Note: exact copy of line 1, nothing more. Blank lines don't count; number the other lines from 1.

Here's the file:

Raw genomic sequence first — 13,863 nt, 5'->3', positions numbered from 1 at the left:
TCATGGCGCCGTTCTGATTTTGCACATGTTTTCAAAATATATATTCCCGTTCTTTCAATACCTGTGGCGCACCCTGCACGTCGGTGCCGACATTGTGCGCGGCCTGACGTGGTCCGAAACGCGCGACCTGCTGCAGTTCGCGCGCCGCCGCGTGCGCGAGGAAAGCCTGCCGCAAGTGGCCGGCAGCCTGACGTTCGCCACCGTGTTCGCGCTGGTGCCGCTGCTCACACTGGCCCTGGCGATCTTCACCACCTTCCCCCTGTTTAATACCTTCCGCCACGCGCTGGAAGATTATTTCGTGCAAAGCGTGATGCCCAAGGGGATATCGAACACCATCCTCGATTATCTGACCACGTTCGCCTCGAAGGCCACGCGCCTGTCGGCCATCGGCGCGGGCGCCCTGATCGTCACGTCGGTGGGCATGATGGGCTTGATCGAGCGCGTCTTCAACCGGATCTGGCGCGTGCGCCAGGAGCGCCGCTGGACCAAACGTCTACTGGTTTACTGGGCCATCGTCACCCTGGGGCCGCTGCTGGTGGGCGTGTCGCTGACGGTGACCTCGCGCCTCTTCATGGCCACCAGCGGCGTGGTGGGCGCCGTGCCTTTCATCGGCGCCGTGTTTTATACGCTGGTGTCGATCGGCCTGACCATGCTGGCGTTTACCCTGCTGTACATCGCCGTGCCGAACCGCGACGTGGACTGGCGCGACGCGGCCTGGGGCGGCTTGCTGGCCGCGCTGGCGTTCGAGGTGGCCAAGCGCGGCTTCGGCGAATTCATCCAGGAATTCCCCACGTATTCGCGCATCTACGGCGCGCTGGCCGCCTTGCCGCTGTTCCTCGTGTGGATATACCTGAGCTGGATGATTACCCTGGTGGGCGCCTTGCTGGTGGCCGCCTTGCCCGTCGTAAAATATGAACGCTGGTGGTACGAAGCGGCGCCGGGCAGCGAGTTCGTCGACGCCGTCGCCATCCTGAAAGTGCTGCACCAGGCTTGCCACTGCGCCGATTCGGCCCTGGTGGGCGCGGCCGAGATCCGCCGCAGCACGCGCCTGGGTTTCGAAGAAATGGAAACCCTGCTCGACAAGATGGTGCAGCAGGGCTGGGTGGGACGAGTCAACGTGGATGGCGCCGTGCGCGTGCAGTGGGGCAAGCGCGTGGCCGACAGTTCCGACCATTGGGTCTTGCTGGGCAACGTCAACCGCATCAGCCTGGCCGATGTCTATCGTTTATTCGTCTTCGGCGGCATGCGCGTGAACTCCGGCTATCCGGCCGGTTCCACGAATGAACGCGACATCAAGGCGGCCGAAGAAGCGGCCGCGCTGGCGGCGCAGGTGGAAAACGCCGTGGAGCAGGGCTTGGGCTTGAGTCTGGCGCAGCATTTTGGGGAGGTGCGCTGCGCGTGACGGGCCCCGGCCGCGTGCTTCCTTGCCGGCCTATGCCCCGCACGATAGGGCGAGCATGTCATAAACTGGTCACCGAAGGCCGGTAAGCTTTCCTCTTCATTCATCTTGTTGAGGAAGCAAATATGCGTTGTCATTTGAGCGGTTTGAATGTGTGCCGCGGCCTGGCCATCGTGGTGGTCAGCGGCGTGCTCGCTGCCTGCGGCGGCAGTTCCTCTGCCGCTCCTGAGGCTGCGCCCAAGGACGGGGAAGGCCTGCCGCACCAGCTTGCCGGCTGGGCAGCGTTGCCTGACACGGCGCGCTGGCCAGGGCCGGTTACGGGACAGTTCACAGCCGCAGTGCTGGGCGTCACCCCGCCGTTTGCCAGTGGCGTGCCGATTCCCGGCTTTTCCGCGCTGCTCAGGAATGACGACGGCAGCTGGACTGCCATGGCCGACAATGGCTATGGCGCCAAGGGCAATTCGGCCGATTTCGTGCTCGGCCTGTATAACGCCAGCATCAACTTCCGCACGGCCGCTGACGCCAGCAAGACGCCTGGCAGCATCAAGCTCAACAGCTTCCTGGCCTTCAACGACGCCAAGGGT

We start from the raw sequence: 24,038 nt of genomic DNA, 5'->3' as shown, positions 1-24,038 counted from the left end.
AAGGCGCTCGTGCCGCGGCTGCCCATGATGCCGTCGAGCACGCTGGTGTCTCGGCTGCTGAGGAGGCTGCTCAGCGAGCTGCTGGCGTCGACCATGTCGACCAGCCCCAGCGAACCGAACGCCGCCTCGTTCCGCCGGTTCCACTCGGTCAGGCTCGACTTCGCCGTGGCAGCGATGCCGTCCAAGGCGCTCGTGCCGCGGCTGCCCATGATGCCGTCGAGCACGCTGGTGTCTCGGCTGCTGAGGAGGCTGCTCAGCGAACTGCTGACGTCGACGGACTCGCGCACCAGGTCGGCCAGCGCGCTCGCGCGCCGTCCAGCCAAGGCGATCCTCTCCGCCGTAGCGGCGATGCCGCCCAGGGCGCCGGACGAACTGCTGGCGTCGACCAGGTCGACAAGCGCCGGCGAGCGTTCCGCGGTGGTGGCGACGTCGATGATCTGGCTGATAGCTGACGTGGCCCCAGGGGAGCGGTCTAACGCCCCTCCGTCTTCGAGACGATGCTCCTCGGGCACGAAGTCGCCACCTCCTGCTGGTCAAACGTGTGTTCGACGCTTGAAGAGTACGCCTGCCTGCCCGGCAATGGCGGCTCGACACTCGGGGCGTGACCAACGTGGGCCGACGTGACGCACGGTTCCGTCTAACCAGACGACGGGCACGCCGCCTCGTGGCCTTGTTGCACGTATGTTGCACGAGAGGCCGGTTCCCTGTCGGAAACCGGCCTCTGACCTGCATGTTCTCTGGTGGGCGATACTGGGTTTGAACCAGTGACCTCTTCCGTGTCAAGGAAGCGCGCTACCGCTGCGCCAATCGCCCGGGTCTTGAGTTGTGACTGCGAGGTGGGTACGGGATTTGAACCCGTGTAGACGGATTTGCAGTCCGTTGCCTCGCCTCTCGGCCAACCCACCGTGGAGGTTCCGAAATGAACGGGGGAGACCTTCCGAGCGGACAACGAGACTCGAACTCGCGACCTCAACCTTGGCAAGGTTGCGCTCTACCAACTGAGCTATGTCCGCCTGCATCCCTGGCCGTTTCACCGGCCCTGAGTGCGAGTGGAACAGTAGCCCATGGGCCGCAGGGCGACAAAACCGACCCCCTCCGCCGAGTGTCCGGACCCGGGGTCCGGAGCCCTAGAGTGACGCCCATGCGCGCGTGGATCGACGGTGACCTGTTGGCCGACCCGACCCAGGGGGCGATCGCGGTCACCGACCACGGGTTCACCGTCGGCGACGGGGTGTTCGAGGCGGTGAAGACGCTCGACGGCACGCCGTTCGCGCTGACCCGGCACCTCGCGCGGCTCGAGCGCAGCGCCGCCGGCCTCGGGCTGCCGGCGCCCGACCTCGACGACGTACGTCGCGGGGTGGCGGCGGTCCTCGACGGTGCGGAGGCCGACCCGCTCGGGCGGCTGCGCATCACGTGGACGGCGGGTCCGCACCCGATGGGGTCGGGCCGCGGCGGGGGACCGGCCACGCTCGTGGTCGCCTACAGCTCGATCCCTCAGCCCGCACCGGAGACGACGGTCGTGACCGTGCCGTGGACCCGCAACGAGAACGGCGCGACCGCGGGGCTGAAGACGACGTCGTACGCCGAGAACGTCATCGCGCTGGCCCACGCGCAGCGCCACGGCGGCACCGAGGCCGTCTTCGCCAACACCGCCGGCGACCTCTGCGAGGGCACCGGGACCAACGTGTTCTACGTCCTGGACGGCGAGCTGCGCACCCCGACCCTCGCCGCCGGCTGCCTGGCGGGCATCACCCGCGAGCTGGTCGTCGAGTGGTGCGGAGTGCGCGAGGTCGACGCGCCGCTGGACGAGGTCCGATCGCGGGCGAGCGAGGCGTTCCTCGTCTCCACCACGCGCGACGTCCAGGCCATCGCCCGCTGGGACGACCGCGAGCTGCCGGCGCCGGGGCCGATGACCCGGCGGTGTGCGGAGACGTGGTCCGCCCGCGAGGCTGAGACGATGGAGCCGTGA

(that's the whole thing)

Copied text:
Raw genomic sequence first — 13,863 nt, 5'->3', positions numbered from 1 at the left: